Leon Wieseltier, Kaddish

Widad Akreyi
“I Will Follow Anyone
And Remind Everyone
Of The Targeted Civilians...
In Kurdistan Regions”
Widad Akrawi

Henry V. O'Neil
“Well tonight we’re passing an amendment. I call it Jander’s Law.”
Henry V. O'Neil, Live Echoes

“I felt entangled now: this March, this South, this war, history. History could not possibly let the South get away with slavery; history would not possibly let us get away with what we were doing to the South. Somehow or other, we'd both have to pay.”
Cynthia Bass, Sherman's March

Mark  Ferguson
“In all bluefolk the immune system is quite advanced. A large number of relevant genes seem to be imported from the crocodile: those creatures live in stagnant, muddy water in much warmer climates, where they are exposed to many diseases and parasites. Wrestling with prey or each other, they may be wounded, but the dirty swamp water in the cut is mostly harmless. It was a very important acquisition by the Auravelus; it meant that virtually none of the old bioweapons were effective against them. More ordinary bluefolk could still suffer under a few recipes, but often no more than a rash. Chemical weapons had to be used instead. Infection or contamination through wounds was largely useless; our Asian friends determined that inhalation was a more viable route. Concoctions made against the lungs, as aerosols, were the most successful”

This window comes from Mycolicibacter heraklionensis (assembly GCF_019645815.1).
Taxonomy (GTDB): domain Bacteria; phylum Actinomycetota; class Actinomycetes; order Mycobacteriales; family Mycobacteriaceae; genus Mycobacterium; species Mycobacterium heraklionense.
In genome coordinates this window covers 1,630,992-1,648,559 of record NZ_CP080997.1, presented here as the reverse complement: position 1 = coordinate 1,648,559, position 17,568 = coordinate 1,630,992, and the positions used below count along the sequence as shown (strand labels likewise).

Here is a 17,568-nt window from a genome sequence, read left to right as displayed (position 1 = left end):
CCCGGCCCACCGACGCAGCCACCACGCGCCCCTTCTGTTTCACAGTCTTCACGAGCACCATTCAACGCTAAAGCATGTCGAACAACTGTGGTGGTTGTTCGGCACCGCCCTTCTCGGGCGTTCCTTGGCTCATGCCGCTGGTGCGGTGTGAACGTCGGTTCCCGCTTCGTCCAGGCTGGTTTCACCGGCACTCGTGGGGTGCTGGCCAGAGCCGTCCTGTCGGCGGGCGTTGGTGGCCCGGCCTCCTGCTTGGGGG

Mark Ferguson, Terra Incognita

Amnesty International
“The vast majority of arrests carried out by the military appear to be entirely arbitrary, often based solely on the dubious word of a paid informant. Military sources repeatedly told Amnesty International that the informants are unreliable and often provide false information in order to get paid.

One officer said: "The military uses civilian informants to get information and arrest suspects. Most of these informants are liars. They give false information to the soldiers who are desperate to simply shoot and kill. Many of the soldiers don't know about investigations. The soldiers take these rash actions mainly out of frustration, especially after seeing their colleagues killed.”
Amnesty International, Nigeria: Stars on their shoulders. Blood on their hands: War crimes committed by the Nigerian military

“I refuse to watch or listen to Tony Blair, unless he is on trial at the Hague.”
Fuad Alakbarov, Exodus